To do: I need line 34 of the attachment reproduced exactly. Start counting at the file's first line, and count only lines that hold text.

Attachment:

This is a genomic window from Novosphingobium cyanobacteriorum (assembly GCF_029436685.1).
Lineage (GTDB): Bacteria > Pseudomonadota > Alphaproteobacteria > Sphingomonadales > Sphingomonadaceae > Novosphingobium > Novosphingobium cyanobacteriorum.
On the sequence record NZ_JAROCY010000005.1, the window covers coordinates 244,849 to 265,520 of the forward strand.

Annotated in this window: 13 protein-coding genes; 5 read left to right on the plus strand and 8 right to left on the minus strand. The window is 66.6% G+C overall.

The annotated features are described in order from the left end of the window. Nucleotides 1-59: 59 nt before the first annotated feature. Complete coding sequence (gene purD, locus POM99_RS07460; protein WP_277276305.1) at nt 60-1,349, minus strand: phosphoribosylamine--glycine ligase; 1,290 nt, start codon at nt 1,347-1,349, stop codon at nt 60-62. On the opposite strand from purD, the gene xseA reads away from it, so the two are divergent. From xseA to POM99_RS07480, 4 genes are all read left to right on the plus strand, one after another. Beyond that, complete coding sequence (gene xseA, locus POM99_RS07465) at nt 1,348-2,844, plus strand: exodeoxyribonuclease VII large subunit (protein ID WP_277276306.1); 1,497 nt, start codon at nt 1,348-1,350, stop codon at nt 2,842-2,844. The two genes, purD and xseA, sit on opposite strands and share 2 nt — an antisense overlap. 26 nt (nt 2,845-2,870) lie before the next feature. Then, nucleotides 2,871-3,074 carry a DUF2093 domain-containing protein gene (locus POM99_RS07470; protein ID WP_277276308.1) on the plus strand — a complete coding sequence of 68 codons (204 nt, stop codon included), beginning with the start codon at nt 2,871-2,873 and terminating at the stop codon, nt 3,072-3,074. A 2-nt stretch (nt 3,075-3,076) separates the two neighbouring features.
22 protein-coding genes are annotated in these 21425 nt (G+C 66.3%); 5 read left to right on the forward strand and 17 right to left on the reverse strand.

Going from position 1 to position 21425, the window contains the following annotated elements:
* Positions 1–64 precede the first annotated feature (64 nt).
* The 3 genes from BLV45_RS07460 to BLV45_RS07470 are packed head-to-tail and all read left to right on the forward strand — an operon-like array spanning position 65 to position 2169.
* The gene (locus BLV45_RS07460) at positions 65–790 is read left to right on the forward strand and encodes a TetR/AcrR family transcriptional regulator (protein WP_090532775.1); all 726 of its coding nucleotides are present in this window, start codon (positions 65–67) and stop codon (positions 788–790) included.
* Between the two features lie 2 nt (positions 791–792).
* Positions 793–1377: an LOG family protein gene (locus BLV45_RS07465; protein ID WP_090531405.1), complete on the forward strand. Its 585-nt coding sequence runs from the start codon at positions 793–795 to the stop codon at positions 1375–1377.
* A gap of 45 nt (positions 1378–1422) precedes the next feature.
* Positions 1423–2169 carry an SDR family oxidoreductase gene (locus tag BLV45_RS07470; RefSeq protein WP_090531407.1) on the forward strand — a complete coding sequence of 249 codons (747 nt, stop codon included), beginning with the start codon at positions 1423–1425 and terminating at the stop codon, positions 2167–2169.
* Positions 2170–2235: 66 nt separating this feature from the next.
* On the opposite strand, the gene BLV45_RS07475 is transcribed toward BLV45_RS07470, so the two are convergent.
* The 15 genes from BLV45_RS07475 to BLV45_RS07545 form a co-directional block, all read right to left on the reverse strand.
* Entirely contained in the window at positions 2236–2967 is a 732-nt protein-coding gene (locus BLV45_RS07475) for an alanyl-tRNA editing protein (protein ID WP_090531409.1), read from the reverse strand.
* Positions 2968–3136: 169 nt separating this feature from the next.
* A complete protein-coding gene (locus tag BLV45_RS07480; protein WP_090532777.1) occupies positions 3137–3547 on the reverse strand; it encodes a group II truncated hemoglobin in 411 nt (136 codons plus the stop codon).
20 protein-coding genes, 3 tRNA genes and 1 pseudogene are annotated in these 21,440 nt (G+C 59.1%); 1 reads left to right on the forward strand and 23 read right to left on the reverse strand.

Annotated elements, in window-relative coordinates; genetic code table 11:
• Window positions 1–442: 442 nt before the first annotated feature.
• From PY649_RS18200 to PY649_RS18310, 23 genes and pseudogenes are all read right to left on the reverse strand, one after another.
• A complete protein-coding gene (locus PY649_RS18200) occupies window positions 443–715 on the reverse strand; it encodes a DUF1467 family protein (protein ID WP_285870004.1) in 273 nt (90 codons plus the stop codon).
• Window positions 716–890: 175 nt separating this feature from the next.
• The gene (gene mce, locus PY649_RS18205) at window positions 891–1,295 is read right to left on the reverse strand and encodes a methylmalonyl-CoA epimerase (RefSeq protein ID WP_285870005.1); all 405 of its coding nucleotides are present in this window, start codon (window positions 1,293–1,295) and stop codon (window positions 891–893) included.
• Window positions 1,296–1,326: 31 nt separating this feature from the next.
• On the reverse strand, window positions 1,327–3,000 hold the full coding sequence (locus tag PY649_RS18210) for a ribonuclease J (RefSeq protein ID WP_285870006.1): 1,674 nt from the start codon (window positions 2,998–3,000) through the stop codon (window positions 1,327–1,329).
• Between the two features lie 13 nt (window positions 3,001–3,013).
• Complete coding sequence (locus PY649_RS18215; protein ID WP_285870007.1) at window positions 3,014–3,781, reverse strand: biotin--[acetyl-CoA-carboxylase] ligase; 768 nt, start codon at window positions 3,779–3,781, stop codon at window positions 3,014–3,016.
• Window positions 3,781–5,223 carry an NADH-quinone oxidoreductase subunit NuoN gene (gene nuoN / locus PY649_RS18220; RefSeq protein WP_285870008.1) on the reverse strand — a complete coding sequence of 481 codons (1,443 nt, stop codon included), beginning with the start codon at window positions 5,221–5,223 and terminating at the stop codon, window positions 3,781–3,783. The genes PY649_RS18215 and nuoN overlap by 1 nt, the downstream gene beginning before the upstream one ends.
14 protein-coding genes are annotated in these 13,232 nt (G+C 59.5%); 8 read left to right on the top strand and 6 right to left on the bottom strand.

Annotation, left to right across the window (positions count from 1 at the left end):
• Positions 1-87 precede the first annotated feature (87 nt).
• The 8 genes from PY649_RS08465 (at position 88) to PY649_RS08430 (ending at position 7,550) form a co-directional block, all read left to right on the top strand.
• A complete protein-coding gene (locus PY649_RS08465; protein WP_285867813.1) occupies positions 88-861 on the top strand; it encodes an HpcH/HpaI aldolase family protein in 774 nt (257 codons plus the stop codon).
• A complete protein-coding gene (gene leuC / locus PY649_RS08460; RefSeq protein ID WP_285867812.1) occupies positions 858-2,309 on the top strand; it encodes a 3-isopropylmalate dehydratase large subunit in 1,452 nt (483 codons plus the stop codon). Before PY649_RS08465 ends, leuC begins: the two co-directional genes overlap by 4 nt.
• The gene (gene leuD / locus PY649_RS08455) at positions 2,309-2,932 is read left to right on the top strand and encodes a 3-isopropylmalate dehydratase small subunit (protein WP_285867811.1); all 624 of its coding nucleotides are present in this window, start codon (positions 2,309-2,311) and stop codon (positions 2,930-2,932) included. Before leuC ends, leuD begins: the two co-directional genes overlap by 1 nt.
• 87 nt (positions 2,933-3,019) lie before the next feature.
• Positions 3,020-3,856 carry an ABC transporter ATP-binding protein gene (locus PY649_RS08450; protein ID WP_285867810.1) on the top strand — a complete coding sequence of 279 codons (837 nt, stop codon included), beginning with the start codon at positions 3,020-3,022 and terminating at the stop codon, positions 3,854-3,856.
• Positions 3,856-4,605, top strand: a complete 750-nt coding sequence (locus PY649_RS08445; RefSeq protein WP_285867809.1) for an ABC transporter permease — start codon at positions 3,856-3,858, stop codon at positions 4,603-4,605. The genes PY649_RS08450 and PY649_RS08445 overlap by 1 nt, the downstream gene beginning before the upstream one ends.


Annotation, left to right across the window (positions count from 1 at the left end):